Since 2013 I've wanted to get down to St Paul's bay. It is a beautiful place with blue water in the bay, the traditional white houses of Lindos and the Acropolis on the opposite side to St Paul's Chapel.
Paul on his third missionary journey is travelling to Rome in Acts 27.
39 In the morning they did not recognize the land, but they noticed a bay with a beach, on which they planned to run the ship ashore, if they could. 40 So they cast off the anchors and left them in the sea. At the same time they loosened the ropes that tied the steering-oars; then hoisting the foresail to the wind, they made for the beach. 41 But striking a reef,[e] they ran the ship aground; the bow stuck and remained immovable, but the stern was being broken up by the force of the waves. 42 The soldiers’ plan was to kill the prisoners, so that none might swim away and escape; 43 but the centurion, wishing to save Paul, kept them from carrying out their plan. He ordered those who could swim to jump overboard first and make for the land, 44 and the rest to follow, some on planks and others on pieces of the ship. And so it was that all were brought safely to land.
Last year we had a trip out to the island of Symi, it had a great reputation for the best boat builders in the area. During the short tour we were told after Paul's shipwreck it was the boat builders from Symi who made it sea worthy again.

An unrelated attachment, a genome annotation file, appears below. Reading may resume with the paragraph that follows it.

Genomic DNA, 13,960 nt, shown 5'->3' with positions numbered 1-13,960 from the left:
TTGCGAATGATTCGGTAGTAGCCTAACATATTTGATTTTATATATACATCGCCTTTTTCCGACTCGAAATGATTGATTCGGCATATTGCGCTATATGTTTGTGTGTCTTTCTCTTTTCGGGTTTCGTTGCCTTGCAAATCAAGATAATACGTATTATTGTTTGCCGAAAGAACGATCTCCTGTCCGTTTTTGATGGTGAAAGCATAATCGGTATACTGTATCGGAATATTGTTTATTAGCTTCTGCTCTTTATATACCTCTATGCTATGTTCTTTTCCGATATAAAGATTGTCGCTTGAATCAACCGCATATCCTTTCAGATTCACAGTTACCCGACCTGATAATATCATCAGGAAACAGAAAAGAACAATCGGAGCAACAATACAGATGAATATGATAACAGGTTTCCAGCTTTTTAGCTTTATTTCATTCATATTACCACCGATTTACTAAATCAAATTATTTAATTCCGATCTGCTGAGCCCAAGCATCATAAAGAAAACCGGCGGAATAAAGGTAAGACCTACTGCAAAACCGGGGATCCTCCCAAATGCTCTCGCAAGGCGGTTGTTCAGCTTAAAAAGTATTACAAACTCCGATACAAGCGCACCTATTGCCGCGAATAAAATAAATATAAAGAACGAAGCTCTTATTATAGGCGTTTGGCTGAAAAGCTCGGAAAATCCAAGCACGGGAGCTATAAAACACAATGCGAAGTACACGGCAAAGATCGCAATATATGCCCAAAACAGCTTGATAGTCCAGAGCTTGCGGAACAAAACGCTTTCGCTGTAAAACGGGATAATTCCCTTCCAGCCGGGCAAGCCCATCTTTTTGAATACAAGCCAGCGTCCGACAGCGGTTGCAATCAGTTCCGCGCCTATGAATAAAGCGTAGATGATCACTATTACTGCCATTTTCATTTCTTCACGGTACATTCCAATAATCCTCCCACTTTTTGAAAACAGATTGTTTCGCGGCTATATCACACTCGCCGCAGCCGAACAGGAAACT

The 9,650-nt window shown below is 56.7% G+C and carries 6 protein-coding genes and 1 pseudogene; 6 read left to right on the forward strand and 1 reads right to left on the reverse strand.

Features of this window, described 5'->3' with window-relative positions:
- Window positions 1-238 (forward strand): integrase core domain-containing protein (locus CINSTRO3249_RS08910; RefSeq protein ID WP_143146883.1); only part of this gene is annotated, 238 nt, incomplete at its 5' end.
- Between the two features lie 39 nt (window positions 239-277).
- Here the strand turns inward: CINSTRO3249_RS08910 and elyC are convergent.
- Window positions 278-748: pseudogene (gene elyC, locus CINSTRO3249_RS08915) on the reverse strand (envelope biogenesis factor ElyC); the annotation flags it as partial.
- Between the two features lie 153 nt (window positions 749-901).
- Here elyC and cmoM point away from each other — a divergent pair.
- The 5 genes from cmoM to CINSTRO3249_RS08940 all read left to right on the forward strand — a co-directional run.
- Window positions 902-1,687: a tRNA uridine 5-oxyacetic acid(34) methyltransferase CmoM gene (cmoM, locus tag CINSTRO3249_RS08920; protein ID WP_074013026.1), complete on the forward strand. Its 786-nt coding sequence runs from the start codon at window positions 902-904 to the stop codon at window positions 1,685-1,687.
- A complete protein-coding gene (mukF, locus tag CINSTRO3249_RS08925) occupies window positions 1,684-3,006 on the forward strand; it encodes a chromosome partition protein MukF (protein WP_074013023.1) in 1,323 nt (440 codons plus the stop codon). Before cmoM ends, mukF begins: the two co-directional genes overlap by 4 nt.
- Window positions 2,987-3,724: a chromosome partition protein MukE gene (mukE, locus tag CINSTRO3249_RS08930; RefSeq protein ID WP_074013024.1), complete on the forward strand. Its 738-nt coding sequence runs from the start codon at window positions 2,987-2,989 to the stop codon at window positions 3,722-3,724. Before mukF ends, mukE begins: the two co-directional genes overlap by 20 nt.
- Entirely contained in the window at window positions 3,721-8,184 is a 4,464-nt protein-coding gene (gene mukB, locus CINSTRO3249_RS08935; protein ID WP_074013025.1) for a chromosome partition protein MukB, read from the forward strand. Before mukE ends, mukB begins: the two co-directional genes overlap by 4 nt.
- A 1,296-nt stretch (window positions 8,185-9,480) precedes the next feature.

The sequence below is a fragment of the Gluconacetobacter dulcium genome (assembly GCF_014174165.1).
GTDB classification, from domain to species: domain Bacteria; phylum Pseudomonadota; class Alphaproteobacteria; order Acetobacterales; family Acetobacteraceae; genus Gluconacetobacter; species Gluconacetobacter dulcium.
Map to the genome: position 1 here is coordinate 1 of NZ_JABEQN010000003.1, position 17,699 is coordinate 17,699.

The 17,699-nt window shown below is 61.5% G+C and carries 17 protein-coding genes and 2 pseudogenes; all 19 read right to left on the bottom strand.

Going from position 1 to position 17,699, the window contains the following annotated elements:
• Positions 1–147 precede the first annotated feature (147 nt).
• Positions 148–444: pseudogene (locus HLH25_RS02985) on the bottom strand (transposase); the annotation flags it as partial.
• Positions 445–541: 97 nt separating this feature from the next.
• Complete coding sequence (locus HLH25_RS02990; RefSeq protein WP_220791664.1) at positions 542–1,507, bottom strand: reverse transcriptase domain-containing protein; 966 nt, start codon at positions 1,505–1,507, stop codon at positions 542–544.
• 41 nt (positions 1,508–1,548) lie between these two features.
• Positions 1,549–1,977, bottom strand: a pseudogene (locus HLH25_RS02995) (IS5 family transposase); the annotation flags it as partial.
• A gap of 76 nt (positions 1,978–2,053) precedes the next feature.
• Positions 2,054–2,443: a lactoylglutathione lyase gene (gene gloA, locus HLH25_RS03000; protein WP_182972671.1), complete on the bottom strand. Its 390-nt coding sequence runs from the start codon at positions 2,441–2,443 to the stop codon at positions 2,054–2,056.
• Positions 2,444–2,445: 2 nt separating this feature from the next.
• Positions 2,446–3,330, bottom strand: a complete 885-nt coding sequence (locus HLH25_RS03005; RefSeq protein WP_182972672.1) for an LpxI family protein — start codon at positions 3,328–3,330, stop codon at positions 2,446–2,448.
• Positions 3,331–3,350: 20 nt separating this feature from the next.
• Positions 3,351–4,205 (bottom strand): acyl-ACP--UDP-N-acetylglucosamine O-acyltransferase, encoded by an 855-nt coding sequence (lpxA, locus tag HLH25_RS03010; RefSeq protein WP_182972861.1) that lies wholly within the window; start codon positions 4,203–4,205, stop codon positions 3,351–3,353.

This little chapel dates back to the 13th or 14th Century, built on the ruins of a previous church, which may have been built as early as the 6th century.
It is a popular place for wedding being in such a beautiful setting. I'm not sure I would want to walk to and from it every day though, you can drive down so far and then walk the rest of the way – certainly a good idea to walk it in decent foot ware as it's quite steep (as I found out!)
Once we got to the chapel, even though there were lots of people on the beach, people swimming and having scuba diving lessons it was such a peaceful place – well worth the visit.